CROSSVILLE – There was a changing of the guard at Cumberland Medical Center earlier this year. David Bunch – a 27-year industry veteran – was named its top administrator back in April, a move that comes at an important time for the Crossville hospital.
CMC is entering the third year in its new partnership with Covenant Health, the Knoxville-based health care network. It also recently wrapped a $6.3 million emergency department expansion project that will replace outdated space – and could serve as a catalyst for future improvements.
Bunch, in an exclusive one-on-one interview with the Upper Cumberland Business Journal, outlined next steps for the facility, steps that hinge highly on successful physician recruitment efforts and increasing patient satisfaction scores. Here are four takeaways from that talk:
1. BUNCH IS CELEBRATING A HOMECOMING – OF SORTS
Bunch has largely worked with Community Health Systems, the same group that oversees Jamestown Regional Medical Center, now Tennova Healthcare–Jamestown, in Fentress County, but made the jump to Covenant earlier this year. He was talked into the switch by former CMC CAO Jeremy Biggs, who is now president and CAO at Methodist Medical Center in Oak Ridge. Biggs’ move opened the door in Crossville, a place Bunch considers very much “like home.” A native of Oliver Springs, he’s not too far from his childhood base.
“This (CMC) is the hospital my grandfather used to come to when I was a kid. My family is still centrally located,” he said. “This is a homecoming for me and something I cherish.”
2. THE ER PROJECT WILL SERVE AS A CATALYST FOR FUTURE CHANGE
On Sept. 30, CMC wrapped its ER renovation, a year-long project that means additional space and 25 new private patient exam rooms, which will be designated for specialized treatment such as trauma, cardiac, and ear, nose and throat care. CMC treats 34,000 patients each year in its emergency room; the new space will be able to handle up to 40,000 visits annually, if needed – an increase of 29 percent.
Bunch says the ER project, set to open to patients Oct. 4, lays the groundwork for future change at the facility. Covenant Health, he added, is “heavily committed to spending significant capital dollars”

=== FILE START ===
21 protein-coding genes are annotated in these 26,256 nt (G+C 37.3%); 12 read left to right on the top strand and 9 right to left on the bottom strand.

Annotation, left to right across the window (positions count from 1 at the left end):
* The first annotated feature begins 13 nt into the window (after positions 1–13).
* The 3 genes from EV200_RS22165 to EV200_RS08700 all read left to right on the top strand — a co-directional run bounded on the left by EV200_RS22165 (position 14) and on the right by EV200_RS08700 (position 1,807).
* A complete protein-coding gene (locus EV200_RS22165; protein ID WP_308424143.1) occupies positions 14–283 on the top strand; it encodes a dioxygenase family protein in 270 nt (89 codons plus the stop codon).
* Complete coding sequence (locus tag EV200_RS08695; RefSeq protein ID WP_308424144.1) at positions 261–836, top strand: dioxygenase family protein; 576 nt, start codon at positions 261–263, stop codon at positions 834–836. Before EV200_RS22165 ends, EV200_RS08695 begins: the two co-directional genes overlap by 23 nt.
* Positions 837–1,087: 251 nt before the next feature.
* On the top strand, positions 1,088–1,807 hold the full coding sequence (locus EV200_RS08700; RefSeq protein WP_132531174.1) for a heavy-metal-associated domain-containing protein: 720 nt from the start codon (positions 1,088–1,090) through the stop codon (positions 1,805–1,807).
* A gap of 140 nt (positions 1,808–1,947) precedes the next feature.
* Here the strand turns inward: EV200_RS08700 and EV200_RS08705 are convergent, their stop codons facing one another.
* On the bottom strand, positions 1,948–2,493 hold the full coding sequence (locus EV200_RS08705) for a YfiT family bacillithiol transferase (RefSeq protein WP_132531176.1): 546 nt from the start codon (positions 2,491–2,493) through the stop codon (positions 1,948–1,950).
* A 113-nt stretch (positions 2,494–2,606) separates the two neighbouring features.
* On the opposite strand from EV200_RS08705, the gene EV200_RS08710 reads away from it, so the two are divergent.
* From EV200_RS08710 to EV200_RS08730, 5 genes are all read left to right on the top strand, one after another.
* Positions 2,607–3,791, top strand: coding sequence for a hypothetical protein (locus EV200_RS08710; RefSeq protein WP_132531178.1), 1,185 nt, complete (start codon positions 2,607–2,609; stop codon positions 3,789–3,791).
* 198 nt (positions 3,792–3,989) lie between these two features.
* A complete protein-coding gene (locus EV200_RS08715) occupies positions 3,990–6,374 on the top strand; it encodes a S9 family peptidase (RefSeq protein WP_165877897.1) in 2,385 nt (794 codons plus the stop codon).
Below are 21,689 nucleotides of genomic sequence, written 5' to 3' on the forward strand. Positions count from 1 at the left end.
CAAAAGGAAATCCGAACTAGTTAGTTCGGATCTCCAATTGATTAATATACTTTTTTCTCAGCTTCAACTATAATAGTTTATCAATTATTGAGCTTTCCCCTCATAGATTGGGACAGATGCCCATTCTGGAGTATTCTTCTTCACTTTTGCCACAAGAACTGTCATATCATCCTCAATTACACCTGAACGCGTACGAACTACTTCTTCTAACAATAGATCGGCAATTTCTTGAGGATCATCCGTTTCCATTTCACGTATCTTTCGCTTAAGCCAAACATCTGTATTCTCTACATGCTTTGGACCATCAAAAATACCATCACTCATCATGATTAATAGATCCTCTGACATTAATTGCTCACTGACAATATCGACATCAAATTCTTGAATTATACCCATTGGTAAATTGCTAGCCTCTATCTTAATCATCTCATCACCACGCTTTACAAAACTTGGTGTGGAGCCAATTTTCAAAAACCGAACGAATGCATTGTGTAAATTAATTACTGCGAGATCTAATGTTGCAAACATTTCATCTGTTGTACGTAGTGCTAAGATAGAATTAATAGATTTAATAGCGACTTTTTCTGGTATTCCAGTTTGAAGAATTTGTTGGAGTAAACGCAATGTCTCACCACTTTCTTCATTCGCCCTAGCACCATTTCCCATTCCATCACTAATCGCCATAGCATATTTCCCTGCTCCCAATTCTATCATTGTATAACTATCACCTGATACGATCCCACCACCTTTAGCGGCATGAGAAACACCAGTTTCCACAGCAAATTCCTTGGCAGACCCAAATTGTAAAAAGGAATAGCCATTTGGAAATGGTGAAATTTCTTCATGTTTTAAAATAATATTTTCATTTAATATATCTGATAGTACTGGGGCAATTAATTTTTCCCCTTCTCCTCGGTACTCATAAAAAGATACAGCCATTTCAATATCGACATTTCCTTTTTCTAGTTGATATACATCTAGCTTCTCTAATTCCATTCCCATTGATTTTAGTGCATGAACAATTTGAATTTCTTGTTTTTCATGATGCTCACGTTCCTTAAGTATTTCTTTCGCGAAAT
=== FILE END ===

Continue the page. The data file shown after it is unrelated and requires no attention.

at Cumberland Medical Center, particularly within the first six years of its relationship. During a groundbreaking event last year, Tony Spezia, president and chief executive officer of Covenant Health, said the group is investing more than a billion dollars in hospitals, services and technology in East and Middle Tennessee, “more than any other health care system in our region,” he said.
For example, Covenant is spending in excess of $2 million – in addition to the $6.3 million ER project – for capital improvements at CMC this year, Bunch said.
“(The ER project) will start a domino effect on some future change,” Bunch added. “It lays the groundwork. One of the things we’re considering is how do we renovate the old ER space and make it more user-friendly for other service lines that we have? Probably in the fourth quarter of this year, we’ll begin trying to solidify some (of those) plans going into 2017.”
3. PHYSICIAN RECRUITMENT IS KEY
So key, in fact, that Bunch called it “the biggest single thing” he’s been tasked with – from both Covenant leadership and CMC’s front-line staff.
CMC critically needs orthopedic physicians. A new ENT (ear, nose and throat) doctor started in July and a urologist was set to begin in late summer/ early fall. CMC is also recruiting for a gastroenterologist.
“Everybody is adamant about wanting and needing to recruit more physicians to the community, and that’s certainly what we intend to do,” Bunch said. “The facility, that’s an easy sell, as are the people that are here. We have fantastic people, a lot of long-tenured employees who are dedicated to this community and this hospital. They do an outstanding job of treating people like they’re family members, and I think that’s what separates us here at Cumberland.”
4. CULTURE IS ALSO CRUCIAL
Throughout his career, Bunch has been credited with increasing patient satisfaction scores. Since he took
his latest post, CMC has seen “some significant improvements” in that arena, although there’s still room for improvement, he said. The goal is to rank in the top 10 percent nationally. A “lofty, but achievable” mark.
“It takes time to build that culture and that mindset,” he said. “It’s getting everyone to understand that it’s not just something we talk about, but something we exhibit and live on a daily basis. At some point, it could be ourselves or our family members that are here, and we need to be delivering care – everyday to every person – just like we would to a family member.”